exponential change

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exponential change

Postby TerraFrost » Fri Nov 07, 2003 3:46 am

well... i've been reading the age of spiritual machines, as per one of my CS classes, and, despite just finishing the first chapter, i have a few quirks with it...

a lot of people like to say that change occurs at an exponential rate. either it exponentially speeds up or it exponentially slows down. consider the "evolution" of technology. it may have taken us hundreds of thousands of years (or tens of thousands - i'm not sure how long humans are thought to have lived) for us to develop fire, but in this past century alone, we've developed video / audio playback devices, fusion, computers, photography, cars, airplanes, the light bulb, etc.

additionally, consider the "evolution" of evolution. it took billions of years for the universe to create a single cellular organism, but only took tens of thousands of years for it to create man.

finally, consider the "evolution" of the universe. in the first few seconds after the universe is said to have began, we had change on a huge scale. gravity is said to have come about in the first 10^(-43) seconds. 10^(-34) seconds into the big bang, electrons were created, as were other forces (gravity, the strong force, and the electroweak force). 10^(-6) seconds into the big bang, the electroweak force was split into two sep. forces - the electromagnetic force and the weak force. a bunch of other changes occured that the book, the age of spiritual machines, mentions, but i won't bother to mention them here. sufficide to say, the period between these events slowed down. now, it may well take billions of years for events such as these to happen.

so anyways, that's the basic premise for why people say change occurs at an exponential rate, be it increasing or decreasing.

however, one small point that the author (ray kurzweil) forgot to consider... not all change is equal. reducing the size of the transistor by a micron, for example, is *not* as profound as the initial development of the transistor. likewise, i would argue that the birth of man is not as important on the grand scheme of things as the birth of single cellular life was. similarily, the birth of single cellular life was not as important as the creation of the universe was.

so anyways, what i would argue, as an alternative to ray kurzweil's view, is that, while, with time, the importance of each progresive change decreases, the importance of all the changes at any given time, put together, should be equal to the importance of the first change - that is, the birth of the universe. ie. the importance of overall change is constant, but individual change is going to necessarily be less important.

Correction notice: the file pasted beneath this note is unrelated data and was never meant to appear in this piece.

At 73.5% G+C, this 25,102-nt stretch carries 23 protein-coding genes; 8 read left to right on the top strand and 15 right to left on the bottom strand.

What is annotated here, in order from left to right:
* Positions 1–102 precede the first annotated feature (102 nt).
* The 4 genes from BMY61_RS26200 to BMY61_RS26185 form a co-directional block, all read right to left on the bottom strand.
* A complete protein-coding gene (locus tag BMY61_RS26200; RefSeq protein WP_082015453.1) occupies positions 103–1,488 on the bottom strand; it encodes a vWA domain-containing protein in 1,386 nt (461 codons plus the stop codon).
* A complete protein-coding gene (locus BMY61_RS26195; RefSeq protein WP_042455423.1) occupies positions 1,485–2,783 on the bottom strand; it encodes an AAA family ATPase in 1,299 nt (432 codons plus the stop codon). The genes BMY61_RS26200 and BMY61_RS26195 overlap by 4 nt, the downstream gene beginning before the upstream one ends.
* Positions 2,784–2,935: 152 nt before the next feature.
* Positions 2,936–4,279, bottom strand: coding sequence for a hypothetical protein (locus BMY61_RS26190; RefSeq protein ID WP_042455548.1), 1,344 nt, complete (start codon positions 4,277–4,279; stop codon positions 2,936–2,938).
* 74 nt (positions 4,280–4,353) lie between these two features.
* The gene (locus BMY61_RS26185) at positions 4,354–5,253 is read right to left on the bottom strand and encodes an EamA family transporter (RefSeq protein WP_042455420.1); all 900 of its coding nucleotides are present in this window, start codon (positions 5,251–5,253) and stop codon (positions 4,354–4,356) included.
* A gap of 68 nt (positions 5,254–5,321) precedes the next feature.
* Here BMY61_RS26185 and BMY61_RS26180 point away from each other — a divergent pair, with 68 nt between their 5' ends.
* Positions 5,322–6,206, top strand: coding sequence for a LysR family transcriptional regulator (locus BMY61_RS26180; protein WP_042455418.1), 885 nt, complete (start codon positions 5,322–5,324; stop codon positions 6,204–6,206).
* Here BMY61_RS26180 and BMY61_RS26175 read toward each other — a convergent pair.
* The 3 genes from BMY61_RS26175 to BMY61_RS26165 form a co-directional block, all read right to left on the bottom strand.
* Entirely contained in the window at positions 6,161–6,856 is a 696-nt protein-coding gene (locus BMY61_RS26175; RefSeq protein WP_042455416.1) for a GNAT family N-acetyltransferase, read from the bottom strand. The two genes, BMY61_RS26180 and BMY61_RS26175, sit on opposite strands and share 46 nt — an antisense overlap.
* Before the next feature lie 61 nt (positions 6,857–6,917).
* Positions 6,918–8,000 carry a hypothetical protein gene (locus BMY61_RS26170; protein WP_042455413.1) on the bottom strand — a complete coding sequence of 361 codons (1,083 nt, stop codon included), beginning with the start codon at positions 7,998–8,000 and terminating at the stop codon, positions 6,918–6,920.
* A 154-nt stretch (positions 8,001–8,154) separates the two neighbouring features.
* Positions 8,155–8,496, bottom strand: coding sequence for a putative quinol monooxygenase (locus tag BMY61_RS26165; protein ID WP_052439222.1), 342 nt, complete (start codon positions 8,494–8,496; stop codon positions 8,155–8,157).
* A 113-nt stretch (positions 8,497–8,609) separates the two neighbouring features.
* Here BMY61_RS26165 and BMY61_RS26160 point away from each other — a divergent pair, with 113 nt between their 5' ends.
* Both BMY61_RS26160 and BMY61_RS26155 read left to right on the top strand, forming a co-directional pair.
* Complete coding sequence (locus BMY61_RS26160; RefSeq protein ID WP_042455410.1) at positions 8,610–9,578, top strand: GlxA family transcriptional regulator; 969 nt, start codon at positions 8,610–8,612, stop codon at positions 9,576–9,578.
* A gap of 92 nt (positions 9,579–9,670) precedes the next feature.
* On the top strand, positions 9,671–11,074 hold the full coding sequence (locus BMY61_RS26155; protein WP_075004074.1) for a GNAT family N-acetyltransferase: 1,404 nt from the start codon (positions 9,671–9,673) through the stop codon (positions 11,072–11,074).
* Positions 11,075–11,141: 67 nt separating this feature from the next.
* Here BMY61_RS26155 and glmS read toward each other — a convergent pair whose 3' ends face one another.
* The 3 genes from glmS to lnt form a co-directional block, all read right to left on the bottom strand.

something ray kurzweil likes to mention is the second law of thermodynamics (which i'll start another thread about). i believe the above theory works much better with this law than the theory of exponential change that kurzweil does present (he calls it the law of time and chaos).
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Postby TerraFrost » Mon Nov 10, 2003 7:32 am

bah - i said i'd start a new thread about the second law of thermodynamics, but i'll just explain how my proposed law works quite nicely with the second law of thermodynamics, and in doing so, hopefully explain that law, as well :)

the second law of thermodynamics states that things in disorder tend towards disorder. as an example of this, consider the throwing of a glass at a wall. the resultant pieces of that glass, one would expect, would fall randomly on the floor. if you were to pick up all those pieces, and throw them back at the wall, one would quite reasonably expect them not to fall randomly on top of each other, reforming a glass, randomly.

however, while the overall system may tend towards disorder, there can be, and indeed, should be some order within that system. the order that would result from a shattered glass may be hard to spot, so here's another example. say you are randomly generating an infinitly long sequence of numbers. within that random sequence, there *should* be atleast one occurance of exactly ten consecutive numbers. to calculate the exact probabilities with finite sequences, you'd have to use combinations and permutations, and i don't like those, so i won't, heh. but sufficide to say, there should be some order within a system of disorder. lack of any order would suggest that the system wasn't really random.

so, the theory of change presented above tends towards disorder, however, within that disorder, there can be some highly ordered changes.
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Postby slayerchange » Mon Nov 10, 2003 2:50 pm

Actually, change accurs at an exponential rate , is not seems true. But every change can be expressed as an exponential function , might be more true.

:) ,and second law of thermodynamics implies "We Will Die " :( . puhhahahha. Andit also implies, our bones will be destroyed, and we will be nothing but a small partical that creates the chaos in the universe , after 1000 years :)).
As an old cheat says:
" It is a good day to die " :)
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